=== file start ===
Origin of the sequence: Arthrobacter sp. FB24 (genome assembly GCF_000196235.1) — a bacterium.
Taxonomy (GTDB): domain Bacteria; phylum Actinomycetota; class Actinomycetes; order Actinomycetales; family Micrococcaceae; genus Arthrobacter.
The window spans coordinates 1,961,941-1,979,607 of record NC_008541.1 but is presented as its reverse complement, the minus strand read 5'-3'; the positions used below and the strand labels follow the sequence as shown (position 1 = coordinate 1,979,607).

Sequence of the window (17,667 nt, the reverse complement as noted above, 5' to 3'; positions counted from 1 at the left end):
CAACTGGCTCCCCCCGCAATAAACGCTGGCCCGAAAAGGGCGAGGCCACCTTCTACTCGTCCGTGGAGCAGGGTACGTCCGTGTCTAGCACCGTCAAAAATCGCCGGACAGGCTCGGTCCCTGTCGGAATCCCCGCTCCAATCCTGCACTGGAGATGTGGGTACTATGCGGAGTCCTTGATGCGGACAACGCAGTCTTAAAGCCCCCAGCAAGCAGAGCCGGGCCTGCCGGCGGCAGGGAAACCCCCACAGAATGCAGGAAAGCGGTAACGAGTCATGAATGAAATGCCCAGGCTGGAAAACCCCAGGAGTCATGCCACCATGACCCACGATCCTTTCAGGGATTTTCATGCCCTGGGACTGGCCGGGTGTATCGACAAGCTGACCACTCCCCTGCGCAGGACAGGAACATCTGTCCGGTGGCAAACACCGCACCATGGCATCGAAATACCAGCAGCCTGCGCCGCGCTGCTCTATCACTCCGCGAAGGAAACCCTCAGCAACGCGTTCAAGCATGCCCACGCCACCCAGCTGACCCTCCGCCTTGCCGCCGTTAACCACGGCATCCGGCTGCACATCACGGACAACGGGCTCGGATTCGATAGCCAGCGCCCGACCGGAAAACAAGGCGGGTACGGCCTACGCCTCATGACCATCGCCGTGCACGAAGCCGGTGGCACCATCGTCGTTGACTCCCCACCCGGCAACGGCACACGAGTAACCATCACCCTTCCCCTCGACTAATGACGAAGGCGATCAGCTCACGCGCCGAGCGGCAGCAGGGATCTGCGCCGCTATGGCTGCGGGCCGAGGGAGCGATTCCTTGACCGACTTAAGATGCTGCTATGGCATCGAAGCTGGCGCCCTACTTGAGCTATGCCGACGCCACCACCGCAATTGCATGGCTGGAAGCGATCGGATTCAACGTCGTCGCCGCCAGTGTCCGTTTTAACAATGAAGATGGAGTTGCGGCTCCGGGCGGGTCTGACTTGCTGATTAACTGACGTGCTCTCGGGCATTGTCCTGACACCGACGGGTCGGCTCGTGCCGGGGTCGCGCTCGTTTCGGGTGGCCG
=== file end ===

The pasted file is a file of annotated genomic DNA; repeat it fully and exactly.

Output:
Origin of the sequence: Arthrobacter sp. FB24 (genome assembly GCF_000196235.1) — a bacterium.
Taxonomy (GTDB): domain Bacteria; phylum Actinomycetota; class Actinomycetes; order Actinomycetales; family Micrococcaceae; genus Arthrobacter.
The window spans coordinates 1,961,941-1,979,607 of record NC_008541.1 but is presented as its reverse complement, the minus strand read 5'-3'; the positions used below and the strand labels follow the sequence as shown (position 1 = coordinate 1,979,607).

Sequence of the window (17,667 nt, the reverse complement as noted above, 5' to 3'; positions counted from 1 at the left end):
CAACTGGCTCCCCCCGCAATAAACGCTGGCCCGAAAAGGGCGAGGCCACCTTCTACTCGTCCGTGGAGCAGGGTACGTCCGTGTCTAGCACCGTCAAAAATCGCCGGACAGGCTCGGTCCCTGTCGGAATCCCCGCTCCAATCCTGCACTGGAGATGTGGGTACTATGCGGAGTCCTTGATGCGGACAACGCAGTCTTAAAGCCCCCAGCAAGCAGAGCCGGGCCTGCCGGCGGCAGGGAAACCCCCACAGAATGCAGGAAAGCGGTAACGAGTCATGAATGAAATGCCCAGGCTGGAAAACCCCAGGAGTCATGCCACCATGACCCACGATCCTTTCAGGGATTTTCATGCCCTGGGACTGGCCGGGTGTATCGACAAGCTGACCACTCCCCTGCGCAGGACAGGAACATCTGTCCGGTGGCAAACACCGCACCATGGCATCGAAATACCAGCAGCCTGCGCCGCGCTGCTCTATCACTCCGCGAAGGAAACCCTCAGCAACGCGTTCAAGCATGCCCACGCCACCCAGCTGACCCTCCGCCTTGCCGCCGTTAACCACGGCATCCGGCTGCACATCACGGACAACGGGCTCGGATTCGATAGCCAGCGCCCGACCGGAAAACAAGGCGGGTACGGCCTACGCCTCATGACCATCGCCGTGCACGAAGCCGGTGGCACCATCGTCGTTGACTCCCCACCCGGCAACGGCACACGAGTAACCATCACCCTTCCCCTCGACTAATGACGAAGGCGATCAGCTCACGCGCCGAGCGGCAGCAGGGATCTGCGCCGCTATGGCTGCGGGCCGAGGGAGCGATTCCTTGACCGACTTAAGATGCTGCTATGGCATCGAAGCTGGCGCCCTACTTGAGCTATGCCGACGCCACCACCGCAATTGCATGGCTGGAAGCGATCGGATTCAACGTCGTCGCCGCCAGTGTCCGTTTTAACAATGAAGATGGAGTTGCGGCTCCGGGCGGGTCTGACTTGCTGATTAACTGACGTGCTCTCGGGCATTGTCCTGACACCGACGGGTCGGCTCGTGCCGGGGTCGCGCTCGTTTCGGGTGGCCG